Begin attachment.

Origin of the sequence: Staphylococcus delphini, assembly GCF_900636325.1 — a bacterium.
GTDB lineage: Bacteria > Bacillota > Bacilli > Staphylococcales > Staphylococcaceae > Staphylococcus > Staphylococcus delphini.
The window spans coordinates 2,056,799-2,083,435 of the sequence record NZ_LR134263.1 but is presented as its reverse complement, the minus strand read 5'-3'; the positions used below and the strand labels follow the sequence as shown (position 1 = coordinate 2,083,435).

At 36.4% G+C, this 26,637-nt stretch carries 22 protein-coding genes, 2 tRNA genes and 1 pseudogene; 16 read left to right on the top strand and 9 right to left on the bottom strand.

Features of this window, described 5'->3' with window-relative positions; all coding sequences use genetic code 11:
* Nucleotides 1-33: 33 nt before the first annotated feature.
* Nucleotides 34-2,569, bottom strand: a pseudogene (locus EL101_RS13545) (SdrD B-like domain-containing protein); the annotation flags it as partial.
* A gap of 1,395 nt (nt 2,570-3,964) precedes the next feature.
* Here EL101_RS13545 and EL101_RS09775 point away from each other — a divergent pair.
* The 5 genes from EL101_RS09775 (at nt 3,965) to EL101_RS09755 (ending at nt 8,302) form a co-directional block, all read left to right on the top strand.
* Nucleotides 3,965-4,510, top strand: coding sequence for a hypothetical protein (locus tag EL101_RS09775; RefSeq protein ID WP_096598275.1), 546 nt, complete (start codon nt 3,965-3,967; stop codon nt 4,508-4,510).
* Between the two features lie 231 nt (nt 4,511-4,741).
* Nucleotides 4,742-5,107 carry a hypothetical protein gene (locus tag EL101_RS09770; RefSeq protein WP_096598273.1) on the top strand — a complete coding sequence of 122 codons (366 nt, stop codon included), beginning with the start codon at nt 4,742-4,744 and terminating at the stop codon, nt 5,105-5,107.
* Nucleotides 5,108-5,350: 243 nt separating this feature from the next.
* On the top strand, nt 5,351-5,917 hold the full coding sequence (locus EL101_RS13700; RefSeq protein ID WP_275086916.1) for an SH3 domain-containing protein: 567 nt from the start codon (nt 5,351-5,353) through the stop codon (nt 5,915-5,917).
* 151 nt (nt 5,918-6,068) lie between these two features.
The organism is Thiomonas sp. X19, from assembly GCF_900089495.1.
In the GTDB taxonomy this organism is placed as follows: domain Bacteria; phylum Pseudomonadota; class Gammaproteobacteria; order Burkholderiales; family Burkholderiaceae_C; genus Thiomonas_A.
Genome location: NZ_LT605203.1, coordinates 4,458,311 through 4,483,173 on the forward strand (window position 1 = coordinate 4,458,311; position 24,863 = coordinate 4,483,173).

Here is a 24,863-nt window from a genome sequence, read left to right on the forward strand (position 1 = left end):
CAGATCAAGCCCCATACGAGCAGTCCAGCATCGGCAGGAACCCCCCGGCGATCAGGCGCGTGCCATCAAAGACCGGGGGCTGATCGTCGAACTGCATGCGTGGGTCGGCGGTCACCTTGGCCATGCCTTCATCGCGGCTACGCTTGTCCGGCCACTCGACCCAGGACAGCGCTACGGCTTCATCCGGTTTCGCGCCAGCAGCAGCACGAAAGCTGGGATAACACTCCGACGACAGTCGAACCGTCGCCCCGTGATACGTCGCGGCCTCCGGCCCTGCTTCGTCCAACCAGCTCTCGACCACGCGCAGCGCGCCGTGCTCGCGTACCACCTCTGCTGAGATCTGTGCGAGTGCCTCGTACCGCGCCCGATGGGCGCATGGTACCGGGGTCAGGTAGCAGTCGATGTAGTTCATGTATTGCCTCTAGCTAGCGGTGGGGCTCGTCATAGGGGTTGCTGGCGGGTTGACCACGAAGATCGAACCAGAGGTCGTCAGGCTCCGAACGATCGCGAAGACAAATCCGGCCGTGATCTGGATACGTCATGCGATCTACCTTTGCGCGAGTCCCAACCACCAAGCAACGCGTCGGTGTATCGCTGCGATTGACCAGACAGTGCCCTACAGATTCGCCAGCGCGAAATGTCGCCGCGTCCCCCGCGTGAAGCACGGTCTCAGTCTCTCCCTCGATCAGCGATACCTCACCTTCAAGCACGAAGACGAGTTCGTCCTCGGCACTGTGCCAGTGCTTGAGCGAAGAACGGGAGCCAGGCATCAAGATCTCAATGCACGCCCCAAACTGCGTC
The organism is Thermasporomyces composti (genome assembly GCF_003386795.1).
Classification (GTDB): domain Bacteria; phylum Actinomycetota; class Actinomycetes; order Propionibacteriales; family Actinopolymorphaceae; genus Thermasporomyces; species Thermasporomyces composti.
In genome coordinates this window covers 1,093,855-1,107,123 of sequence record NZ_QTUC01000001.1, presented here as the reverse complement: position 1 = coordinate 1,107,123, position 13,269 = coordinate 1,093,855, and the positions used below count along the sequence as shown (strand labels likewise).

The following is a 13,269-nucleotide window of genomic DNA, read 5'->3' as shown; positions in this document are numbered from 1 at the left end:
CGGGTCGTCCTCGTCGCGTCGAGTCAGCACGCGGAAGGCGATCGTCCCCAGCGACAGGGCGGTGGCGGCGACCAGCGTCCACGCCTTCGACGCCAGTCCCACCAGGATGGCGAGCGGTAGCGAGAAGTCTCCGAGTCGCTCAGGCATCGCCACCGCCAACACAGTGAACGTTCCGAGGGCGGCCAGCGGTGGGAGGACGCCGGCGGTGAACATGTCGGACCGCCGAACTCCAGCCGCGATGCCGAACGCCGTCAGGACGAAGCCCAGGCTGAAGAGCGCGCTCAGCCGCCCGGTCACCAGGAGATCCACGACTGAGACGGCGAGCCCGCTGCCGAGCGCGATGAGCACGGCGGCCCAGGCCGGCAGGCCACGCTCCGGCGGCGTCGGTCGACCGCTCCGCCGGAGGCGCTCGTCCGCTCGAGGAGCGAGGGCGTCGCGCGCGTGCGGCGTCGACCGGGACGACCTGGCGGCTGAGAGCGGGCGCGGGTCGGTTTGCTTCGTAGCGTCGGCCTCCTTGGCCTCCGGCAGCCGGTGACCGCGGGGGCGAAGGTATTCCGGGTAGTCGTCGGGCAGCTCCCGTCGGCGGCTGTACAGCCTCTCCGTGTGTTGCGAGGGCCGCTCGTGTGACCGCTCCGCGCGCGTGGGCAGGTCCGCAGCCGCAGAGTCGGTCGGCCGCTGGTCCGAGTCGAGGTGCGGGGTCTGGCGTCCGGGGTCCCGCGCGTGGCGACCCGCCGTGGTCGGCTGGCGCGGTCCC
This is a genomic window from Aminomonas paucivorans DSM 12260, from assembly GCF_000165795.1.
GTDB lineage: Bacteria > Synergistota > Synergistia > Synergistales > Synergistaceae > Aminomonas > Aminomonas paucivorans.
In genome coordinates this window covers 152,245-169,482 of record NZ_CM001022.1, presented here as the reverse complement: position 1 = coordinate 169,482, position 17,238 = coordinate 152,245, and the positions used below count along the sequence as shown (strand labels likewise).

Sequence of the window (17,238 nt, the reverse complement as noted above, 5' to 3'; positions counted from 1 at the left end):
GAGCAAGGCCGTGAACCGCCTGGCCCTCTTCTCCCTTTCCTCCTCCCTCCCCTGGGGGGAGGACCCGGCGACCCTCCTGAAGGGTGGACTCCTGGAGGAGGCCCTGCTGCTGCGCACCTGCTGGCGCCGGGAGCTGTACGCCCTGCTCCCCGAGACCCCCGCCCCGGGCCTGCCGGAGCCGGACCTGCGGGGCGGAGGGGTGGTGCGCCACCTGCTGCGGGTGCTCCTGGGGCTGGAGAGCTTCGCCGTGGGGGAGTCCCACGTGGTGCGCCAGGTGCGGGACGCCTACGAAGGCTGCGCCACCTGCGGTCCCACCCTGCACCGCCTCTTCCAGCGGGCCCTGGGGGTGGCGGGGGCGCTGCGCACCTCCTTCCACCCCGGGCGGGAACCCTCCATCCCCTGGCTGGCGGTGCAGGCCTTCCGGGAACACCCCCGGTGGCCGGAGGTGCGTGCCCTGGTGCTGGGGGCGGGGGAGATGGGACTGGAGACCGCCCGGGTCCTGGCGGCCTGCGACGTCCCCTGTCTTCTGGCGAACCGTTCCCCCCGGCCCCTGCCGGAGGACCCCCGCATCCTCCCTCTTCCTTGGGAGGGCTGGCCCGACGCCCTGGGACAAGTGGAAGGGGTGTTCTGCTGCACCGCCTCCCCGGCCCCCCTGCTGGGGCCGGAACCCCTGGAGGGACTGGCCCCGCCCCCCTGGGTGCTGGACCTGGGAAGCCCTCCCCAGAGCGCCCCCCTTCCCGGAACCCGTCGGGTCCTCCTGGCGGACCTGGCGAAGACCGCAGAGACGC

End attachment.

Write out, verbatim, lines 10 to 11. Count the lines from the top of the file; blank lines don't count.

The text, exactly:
* The 5 genes from EL101_RS09775 (at nt 3,965) to EL101_RS09755 (ending at nt 8,302) form a co-directional block, all read left to right on the top strand.
* Nucleotides 3,965-4,510, top strand: coding sequence for a hypothetical protein (locus tag EL101_RS09775; RefSeq protein ID WP_096598275.1), 546 nt, complete (start codon nt 3,965-3,967; stop codon nt 4,508-4,510).